Not evergreen.

When the crown of gold and scarlet
Tarnished to grey
The branches clutched at sky.
Something had flown away.

Illustration Friday: Search, and poems

Illustration Friday: Search

My current art warm-up exercise is painting this year’s calendar – free-handed ink and gouache with a liberal dash of gold acrylic – and the stories for these four months all involve searching: sisters for brothers, brave lassies for lovers, mothers for daughters…

The girl on the bear is generally from the story “East of the Sun, West of the Moon“, which I had in mind because of Terri Windling’s winter poetry challenge, and yesterday’s topic, which was bears. The post is full of fairytale art, and the comments of poetry.

Australia is bearless, but my mother is more-or-less from Colorado and we were raised  in Western Queensland on Laura Ingalls Wilder’s books, as well as fairytales (and my father telling us to run outside because bears had come in the night, we could still see bare footprints around the house), so this is my poem:

Bears My Mother Brought With Her

The bears that haunted
Nights and sleep,
The bears that spread
Their skins for warmth
In covered-wagon dreams,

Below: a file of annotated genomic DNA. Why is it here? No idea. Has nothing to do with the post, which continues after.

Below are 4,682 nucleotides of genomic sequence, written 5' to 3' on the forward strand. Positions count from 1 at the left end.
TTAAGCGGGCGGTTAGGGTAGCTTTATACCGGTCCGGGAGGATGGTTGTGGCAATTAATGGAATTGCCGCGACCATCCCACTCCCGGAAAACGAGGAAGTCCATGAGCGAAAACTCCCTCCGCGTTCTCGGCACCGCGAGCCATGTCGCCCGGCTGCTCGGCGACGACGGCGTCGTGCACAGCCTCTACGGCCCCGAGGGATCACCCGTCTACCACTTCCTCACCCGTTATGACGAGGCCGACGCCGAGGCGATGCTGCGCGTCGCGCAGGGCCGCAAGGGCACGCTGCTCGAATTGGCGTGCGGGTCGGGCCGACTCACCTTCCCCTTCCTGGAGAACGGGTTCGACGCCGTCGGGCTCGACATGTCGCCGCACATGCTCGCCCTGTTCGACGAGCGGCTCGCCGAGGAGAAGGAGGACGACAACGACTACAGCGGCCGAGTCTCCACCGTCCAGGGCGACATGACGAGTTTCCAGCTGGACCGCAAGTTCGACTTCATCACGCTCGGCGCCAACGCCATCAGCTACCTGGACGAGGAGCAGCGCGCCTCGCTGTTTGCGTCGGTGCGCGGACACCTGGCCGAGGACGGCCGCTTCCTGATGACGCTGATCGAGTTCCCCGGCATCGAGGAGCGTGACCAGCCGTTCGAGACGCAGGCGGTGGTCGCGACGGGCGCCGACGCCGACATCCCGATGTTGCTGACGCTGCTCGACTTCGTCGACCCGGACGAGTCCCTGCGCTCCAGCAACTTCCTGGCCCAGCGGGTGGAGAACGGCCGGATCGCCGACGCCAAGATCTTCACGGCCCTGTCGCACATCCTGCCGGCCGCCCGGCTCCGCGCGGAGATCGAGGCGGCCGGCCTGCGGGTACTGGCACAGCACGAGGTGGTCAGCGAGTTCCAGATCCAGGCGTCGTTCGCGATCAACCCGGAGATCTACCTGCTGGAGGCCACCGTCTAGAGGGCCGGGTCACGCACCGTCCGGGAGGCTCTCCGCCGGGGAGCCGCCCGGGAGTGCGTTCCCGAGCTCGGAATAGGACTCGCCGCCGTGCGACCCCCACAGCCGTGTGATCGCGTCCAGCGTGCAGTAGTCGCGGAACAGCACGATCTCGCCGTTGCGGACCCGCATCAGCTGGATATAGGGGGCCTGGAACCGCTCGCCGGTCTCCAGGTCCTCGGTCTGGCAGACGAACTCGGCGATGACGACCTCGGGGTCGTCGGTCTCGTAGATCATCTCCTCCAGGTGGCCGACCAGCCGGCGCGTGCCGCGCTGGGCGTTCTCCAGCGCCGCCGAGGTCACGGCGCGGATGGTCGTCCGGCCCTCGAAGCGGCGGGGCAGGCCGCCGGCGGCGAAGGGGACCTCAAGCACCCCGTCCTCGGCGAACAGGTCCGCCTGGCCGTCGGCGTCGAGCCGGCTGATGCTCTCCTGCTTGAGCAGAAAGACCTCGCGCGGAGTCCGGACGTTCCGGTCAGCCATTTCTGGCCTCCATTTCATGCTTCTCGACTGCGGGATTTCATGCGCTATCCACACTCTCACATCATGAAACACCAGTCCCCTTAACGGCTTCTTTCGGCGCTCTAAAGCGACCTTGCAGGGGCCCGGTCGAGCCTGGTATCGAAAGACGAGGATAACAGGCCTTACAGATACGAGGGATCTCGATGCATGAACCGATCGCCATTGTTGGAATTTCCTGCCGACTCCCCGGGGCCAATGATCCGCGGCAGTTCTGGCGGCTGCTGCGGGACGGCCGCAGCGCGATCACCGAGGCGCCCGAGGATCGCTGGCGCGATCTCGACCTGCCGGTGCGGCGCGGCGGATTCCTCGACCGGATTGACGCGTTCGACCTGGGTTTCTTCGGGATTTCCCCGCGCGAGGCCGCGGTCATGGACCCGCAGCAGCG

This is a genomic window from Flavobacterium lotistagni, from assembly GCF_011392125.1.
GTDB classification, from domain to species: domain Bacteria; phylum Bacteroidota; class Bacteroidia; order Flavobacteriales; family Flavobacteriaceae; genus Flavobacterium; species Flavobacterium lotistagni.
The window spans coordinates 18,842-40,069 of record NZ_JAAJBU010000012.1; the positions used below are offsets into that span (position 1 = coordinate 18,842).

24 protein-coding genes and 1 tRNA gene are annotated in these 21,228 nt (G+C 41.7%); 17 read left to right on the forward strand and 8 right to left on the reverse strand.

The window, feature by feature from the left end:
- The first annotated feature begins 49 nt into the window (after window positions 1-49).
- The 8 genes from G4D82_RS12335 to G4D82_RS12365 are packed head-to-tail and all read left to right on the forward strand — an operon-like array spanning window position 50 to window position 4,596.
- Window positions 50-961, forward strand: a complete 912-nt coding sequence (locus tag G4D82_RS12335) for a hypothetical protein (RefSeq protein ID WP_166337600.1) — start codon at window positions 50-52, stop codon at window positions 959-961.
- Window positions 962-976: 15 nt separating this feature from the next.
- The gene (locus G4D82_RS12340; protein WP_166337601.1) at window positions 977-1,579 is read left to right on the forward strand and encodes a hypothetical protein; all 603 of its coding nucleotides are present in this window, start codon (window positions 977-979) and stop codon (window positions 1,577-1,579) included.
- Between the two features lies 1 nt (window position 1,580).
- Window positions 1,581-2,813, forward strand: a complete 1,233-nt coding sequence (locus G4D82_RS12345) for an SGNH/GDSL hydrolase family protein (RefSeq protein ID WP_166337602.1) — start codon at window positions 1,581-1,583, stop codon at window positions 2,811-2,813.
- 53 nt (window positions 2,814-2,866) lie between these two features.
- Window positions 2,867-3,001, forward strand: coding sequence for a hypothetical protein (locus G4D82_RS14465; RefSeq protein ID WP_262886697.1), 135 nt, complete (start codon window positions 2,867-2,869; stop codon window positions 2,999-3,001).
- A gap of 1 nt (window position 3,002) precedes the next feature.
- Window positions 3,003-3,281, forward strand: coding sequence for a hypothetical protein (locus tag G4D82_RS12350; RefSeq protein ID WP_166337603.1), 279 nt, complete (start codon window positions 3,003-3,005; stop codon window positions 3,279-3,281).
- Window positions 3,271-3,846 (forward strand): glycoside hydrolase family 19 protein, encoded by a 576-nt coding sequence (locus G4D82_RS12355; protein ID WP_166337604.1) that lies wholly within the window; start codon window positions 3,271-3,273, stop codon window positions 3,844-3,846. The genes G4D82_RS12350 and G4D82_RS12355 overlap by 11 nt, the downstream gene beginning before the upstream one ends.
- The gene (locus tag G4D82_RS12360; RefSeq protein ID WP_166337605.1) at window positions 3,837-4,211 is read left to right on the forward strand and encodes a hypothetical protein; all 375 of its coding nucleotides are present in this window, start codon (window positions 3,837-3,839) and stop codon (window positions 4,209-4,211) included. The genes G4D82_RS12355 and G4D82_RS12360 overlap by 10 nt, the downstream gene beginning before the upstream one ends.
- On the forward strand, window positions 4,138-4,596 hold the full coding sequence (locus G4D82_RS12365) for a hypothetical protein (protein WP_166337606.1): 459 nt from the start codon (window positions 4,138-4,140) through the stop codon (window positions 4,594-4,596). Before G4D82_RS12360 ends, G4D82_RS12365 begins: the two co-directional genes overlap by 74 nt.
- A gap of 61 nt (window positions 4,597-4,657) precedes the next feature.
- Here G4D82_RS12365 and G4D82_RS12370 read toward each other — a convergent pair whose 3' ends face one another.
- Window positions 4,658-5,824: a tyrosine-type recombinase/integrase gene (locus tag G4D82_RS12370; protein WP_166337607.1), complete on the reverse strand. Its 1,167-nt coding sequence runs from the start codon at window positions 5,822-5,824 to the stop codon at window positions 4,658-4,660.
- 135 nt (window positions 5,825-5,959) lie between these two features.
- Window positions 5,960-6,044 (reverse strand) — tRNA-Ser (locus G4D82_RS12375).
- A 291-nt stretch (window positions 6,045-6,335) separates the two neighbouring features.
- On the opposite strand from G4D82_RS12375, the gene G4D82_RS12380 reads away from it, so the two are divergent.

The bears
That kept the dark
Soft-furred and deep,
That left their mark
On trackless dust,
The bears that must
Have haunted trees
And granite hills,
Have spilled
From northern lips
And filled
The bare and bearless
Eucalypts,
And fallen on this thin divide,
Have ranged like cattle in the dusk,
Left stories like a trace of musk,
Carried the frost off like a bride
On broad translucent labouring shoulders,
Lichened like boulders –

And we, who never saw a bear,
We never doubted they were there.

And here is another digital sketch, of the end of a search:

 

 

Illustration Friday: Search

 

Once upon a time…

The Once Upon a Time fairytale group art show starts this week! Tomorrow evening (16 August 2013) in point of fact, with the opening beginning at 6pm. The show finishes on 25 August 2013 and is on from 10-4 every day after that (I think – I will check and confirm tomorrow!).

August 2013 Blog Header

The Art & Design Precinct, 10 Bailey St, West End, Brisbane

16-25 August, 2013

Facebook: Once Upon a Time

http://artdesignprecinct.wordpress.com/

http://thecreativeactivists.com.au/about-us/

The snippet above is a sneak-peak at one of my works, with more to come, but not until the show is on! I have eight little cut-paper pieces in the show, with a theme of time, unravelling, paths of briars and stars.